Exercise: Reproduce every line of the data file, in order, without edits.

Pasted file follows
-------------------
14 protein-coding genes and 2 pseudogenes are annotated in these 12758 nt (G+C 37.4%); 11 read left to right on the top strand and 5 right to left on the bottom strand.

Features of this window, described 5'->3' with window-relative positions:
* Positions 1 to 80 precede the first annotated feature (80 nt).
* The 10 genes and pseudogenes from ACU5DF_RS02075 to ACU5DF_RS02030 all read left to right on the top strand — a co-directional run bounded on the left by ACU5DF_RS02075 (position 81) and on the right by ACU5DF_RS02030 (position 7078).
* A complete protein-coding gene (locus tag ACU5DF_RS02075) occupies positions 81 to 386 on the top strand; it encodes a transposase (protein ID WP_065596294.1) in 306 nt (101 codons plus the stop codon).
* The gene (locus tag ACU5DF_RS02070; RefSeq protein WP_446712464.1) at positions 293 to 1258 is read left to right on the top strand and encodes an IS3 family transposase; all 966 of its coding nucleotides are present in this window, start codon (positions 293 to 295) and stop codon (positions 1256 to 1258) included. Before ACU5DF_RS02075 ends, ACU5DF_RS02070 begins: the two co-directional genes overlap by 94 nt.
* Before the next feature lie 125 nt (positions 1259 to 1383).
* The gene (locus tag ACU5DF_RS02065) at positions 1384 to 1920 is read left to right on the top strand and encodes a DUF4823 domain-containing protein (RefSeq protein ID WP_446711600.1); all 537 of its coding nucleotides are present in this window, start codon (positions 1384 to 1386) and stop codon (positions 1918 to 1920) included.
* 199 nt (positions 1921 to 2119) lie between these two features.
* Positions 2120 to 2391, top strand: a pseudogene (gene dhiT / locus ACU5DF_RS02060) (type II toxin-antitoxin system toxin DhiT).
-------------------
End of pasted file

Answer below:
14 protein-coding genes and 2 pseudogenes are annotated in these 12758 nt (G+C 37.4%); 11 read left to right on the top strand and 5 right to left on the bottom strand.

Features of this window, described 5'->3' with window-relative positions:
* Positions 1 to 80 precede the first annotated feature (80 nt).
* The 10 genes and pseudogenes from ACU5DF_RS02075 to ACU5DF_RS02030 all read left to right on the top strand — a co-directional run bounded on the left by ACU5DF_RS02075 (position 81) and on the right by ACU5DF_RS02030 (position 7078).
* A complete protein-coding gene (locus tag ACU5DF_RS02075) occupies positions 81 to 386 on the top strand; it encodes a transposase (protein ID WP_065596294.1) in 306 nt (101 codons plus the stop codon).
* The gene (locus tag ACU5DF_RS02070; RefSeq protein WP_446712464.1) at positions 293 to 1258 is read left to right on the top strand and encodes an IS3 family transposase; all 966 of its coding nucleotides are present in this window, start codon (positions 293 to 295) and stop codon (positions 1256 to 1258) included. Before ACU5DF_RS02075 ends, ACU5DF_RS02070 begins: the two co-directional genes overlap by 94 nt.
* Before the next feature lie 125 nt (positions 1259 to 1383).
* The gene (locus tag ACU5DF_RS02065) at positions 1384 to 1920 is read left to right on the top strand and encodes a DUF4823 domain-containing protein (RefSeq protein ID WP_446711600.1); all 537 of its coding nucleotides are present in this window, start codon (positions 1384 to 1386) and stop codon (positions 1918 to 1920) included.
* 199 nt (positions 1921 to 2119) lie between these two features.
* Positions 2120 to 2391, top strand: a pseudogene (gene dhiT / locus ACU5DF_RS02060) (type II toxin-antitoxin system toxin DhiT).